Sunday, December 20, 2020

Grant allows small Community to Connect to Public Water

Washington County Service Authority in southwest Virginia received an Excellence in Community Engagement Award from the U.S. EPA under the 2020 Drinking Water State Revolving Fund (DWSRF) AQUARIUS RecognitionProgram.

Residents in the Rattle Creek Road Community using private wells and springs for their drinking water supply approached the Washington County Service Authority (WCSA) and asked to connect to their water system after experiencing years of diminished water quality as more residents moved in and the residents’ wells and springs tested positive for bacteria. The effort was begun by Laura Morrison, a longtime resident.

The Washington County Service Authority partnered with this disadvantaged community to plan and design a solution and assist in the search of funding options. The residents and Service Authority worked together to collect user agreements, water quality data, and other funding application information. Additionally, the Mount Rogers Planning District Commission, which serves counties in southwest Virginia, assisted in the reviews for the Davis Bacon requirements. The Virginia Drinking Water State Revolving Fund and Community Development Block Grant programs partnered with the Service Authority to fund this $420,000 project, which included the construction of 6,000 linear feet (LF) of water main, laterals and related appurtenances and provided drinking water to 15 homes and a church.

The Drinking Water State Revolving Fund program paid for the construction of the water main, the Community Development Block Grant program paid for the installation of the laterals, service lines between the water meters and the homes , and the Service Authority funded the project planning and design. This project was completed in late 2019 and is was a great example of community engagement resulting in public health protection.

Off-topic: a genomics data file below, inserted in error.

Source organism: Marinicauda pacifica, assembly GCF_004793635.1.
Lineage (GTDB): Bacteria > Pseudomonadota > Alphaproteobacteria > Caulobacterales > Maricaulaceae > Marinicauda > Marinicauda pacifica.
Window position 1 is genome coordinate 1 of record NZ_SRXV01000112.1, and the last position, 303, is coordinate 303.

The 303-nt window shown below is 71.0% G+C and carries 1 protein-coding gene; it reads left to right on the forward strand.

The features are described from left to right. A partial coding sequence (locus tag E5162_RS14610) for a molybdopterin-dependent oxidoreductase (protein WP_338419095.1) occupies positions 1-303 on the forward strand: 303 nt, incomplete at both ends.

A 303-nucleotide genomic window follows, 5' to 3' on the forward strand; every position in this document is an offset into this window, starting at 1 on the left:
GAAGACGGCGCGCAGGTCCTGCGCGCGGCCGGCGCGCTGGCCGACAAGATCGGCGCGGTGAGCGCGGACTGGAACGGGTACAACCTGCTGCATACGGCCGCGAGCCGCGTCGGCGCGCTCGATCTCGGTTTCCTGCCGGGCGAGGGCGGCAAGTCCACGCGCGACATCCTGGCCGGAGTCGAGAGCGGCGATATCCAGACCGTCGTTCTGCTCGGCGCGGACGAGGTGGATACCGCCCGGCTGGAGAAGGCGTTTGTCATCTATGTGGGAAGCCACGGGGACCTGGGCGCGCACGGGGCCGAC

For 48 years, Laura Morrison and her husband, Roger, had relied on a spring to provide their home in the Rattle Creek Road community with water.

“The spring has supplied us well throughout the decades,” Mrs.Morrison said last year. “However, more people have moved into the community over the years and also draw from the spring, and we’ve also noticed that the water has become murkier when it rains and isn’t as good to drink.”

She went on: “Whenever the electricity goes out, so does the pump from the holding tank in our basement. We have to go to the spring or to a neighbor on the water system and fill up cans and buckets to use at our house. As we’ve gotten older, it’s become harder for us to deal with that.”

In late 2015, the Morrison family approached the Washington County Service Authority about the possibility of bringing water to the Rattle Creek Road community. Mrs. Morrison oversaw the process of getting paperwork to all of her neighbors who were also interested in being connected and returned those to the Service Authority, who then embarked on the long process of bacteriological testing of the water supplies for those residences, soliciting user agreements for a potential water line extension project to serve those homes, and applying for funding to support the project costs because the residents could not afford to pay for the extension of the Service Authority water mains and the lateral pipes for each home.

Following the completion of the Rattle Creek Water Line Extension Project earlier this year, 15 homes and a Chruch in the Rattle Creek Road community were connected to WCSA’s water service, providing them with clean and dependable access to clean drinking water for the very first time. This all started with Mrs. Morrison who sadly died this past spring, though not until after the project was completed. May her memory be a blessing. 

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